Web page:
This Ubuntu-based Linux distribution provides the Internet for those who don’t have 24×7 access to the net.
In the West, we take the Internet for granted. Oh, we may grumble about a slow connection, but that’s a first-world problem. For many, however, the Internet is a “maybe” thing. For those users, Endless’s Endless OS 3, may be just what they need.
This Ubuntu Linux-based operating system is designed for use with the “Asynchronous Internet.”
What does that mean?
In a statement, Matt Dalio, Endless’s founder, CEO and chief of product, explained, “There remain significant headwinds to providing persistent connectivity in the developing world, and it’s about time we recognize that, for most of the globe, Internet access shows no sign of big improvement. That’s because as an industry we’ve been almost exclusively focused on the top of the income ladder. Endless OS 3 makes the Internet relevant to an under-served population desperate for a solution that has permanence and reliability. Its asynchronous model of pre-loading invaluable reference content, thus saving scarce or costly Internet access, is indispensable to solving this problem.”
This operating system strives to deliver a persistent computing experience to society’s digital have-nots by providing both online and off-line access to hundreds of pre-installed, open-source health, education, business and entertainment apps.
To cut download times to a minimum Endless OS uses the Flatpack packaging system. This makes installing programs from the net when ever megabit counts much quicker.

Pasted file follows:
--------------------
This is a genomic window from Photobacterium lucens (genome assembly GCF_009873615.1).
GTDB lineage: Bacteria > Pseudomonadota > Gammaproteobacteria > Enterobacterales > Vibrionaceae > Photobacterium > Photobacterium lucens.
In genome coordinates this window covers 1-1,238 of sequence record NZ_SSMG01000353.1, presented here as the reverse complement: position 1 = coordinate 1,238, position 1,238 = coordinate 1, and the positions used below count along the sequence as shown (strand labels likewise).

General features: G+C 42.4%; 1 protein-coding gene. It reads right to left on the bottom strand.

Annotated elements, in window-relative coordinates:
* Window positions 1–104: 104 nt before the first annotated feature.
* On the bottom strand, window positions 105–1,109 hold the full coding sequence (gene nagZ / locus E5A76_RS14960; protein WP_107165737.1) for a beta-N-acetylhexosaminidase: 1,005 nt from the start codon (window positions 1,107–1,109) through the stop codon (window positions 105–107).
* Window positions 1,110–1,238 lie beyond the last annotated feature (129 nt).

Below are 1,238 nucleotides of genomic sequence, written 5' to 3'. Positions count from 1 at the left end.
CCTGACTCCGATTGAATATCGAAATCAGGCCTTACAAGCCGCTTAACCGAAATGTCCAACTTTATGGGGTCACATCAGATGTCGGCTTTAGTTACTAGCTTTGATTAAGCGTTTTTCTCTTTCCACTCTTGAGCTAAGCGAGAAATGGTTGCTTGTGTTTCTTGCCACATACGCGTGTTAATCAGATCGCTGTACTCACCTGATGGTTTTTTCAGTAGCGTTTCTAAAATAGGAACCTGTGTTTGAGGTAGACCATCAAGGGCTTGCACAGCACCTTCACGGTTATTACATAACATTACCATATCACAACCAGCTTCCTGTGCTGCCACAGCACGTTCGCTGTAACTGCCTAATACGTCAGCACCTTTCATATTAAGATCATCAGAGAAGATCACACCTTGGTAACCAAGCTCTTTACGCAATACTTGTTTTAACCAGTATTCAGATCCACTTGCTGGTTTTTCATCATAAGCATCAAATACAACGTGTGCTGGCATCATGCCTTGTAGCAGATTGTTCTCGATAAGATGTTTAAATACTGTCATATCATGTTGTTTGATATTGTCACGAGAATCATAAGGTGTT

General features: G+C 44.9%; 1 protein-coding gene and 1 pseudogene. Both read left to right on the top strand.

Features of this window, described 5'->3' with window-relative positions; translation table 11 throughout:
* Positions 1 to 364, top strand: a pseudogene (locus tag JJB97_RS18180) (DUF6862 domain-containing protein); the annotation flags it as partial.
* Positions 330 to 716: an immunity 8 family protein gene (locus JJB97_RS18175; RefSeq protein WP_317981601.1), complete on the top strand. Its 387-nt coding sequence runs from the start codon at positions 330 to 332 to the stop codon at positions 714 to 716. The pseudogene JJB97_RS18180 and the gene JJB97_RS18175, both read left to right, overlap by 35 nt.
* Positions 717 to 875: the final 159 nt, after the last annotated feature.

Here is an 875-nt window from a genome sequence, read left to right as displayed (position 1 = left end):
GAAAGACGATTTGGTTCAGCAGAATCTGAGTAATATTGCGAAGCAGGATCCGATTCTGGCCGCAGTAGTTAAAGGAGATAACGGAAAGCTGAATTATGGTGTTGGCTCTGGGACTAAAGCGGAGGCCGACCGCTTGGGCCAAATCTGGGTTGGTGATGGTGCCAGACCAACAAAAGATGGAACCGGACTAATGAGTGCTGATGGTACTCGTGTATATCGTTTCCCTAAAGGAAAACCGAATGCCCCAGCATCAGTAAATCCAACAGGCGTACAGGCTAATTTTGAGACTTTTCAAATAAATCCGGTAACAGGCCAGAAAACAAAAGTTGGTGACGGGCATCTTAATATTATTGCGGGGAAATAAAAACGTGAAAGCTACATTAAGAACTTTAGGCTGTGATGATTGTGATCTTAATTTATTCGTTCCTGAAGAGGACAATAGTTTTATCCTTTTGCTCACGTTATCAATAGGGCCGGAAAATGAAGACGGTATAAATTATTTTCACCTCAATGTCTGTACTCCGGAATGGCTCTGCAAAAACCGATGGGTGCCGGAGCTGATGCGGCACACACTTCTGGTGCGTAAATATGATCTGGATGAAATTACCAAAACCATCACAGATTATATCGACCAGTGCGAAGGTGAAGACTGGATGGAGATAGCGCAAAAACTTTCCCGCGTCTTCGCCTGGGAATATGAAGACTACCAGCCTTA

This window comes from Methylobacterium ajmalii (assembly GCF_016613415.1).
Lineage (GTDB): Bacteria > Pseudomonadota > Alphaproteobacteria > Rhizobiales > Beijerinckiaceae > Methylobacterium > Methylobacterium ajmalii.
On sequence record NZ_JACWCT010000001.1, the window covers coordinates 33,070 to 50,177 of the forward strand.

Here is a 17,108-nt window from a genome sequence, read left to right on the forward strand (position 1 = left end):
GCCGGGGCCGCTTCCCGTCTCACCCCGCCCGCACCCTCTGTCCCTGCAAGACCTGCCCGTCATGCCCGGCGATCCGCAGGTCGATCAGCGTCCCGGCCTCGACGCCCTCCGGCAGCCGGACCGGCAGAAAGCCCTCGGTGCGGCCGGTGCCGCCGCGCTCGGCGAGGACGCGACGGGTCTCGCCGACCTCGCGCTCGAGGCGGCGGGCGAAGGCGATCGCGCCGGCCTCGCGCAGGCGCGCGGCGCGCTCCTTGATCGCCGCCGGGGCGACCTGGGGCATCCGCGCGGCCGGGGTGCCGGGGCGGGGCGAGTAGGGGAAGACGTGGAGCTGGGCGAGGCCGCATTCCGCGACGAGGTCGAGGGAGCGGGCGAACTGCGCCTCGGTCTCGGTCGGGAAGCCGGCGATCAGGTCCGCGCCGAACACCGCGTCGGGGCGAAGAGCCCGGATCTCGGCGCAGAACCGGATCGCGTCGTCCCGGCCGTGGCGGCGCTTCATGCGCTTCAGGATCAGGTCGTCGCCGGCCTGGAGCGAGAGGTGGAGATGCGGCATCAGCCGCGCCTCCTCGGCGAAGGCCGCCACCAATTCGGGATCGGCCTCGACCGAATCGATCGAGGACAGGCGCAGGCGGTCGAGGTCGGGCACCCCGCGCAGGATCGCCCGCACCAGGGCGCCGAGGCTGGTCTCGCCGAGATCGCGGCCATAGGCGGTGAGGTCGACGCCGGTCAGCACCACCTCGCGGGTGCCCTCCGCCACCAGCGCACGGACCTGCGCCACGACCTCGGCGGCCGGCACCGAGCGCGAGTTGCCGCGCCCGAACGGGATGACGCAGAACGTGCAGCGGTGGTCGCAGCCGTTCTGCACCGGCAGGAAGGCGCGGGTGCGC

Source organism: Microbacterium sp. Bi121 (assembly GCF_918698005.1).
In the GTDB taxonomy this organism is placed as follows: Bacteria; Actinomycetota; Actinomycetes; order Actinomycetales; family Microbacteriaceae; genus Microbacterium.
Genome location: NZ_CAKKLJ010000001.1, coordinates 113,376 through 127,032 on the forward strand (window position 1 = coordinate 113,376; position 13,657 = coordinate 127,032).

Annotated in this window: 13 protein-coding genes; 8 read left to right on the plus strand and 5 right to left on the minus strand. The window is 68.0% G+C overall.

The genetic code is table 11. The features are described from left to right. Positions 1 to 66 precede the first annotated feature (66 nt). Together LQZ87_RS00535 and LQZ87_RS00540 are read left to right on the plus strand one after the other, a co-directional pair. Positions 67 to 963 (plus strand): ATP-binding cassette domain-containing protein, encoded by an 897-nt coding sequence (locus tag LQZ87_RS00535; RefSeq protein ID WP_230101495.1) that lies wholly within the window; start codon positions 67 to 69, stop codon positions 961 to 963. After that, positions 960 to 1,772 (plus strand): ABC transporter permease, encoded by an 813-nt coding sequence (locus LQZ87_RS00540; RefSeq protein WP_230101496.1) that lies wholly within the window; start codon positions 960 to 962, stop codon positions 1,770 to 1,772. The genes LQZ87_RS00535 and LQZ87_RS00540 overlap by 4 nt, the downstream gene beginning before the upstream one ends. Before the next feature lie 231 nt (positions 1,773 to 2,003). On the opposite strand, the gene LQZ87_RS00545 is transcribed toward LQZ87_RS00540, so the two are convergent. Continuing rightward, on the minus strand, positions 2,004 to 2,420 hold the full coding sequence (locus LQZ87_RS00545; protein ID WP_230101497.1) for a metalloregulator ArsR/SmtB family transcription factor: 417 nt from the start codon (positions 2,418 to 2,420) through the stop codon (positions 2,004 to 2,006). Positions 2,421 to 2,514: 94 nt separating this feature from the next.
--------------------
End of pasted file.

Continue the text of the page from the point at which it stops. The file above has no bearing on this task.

Flatpack also enables Endless OS to run applications in sandboxes. This, in turn, makes them safer. It also uses a read-only root file system managed by OSTree, with application bundles overlaid on top. For its interface, Endless uses a heavily modified GNOME Shell desktop.
In short, this operating system is also designed to be idiot-proof. If you’re a hacker, this is not the Linux for you. As the company states,” We have a different target user. Most desktop Linux distributions are oriented towards tech-savvy users and developers. Simplicity is the key, so we carefully pick and choose the best applications available for our users.”
As part of its intent to make it as foolproof as possible, Endless OS also has some quirks. You can’t, for example, install packages from other Linux distributions. Instead you can only install programs from the Endless App Center.
Want to give Endless OS a try? The new version comes with an Endless Installer for Windows. With it you can “dual boot” it with Windows. You can, of course, just download and install it as you would any other Linux distribution.
If you really like it, you can also buy inexpensive–$79 to $99—computers that come with Endless OS pre-installed.
Steven J. Vaughan-Nichols writes about Linux and FOSS for ZDNet and other publications.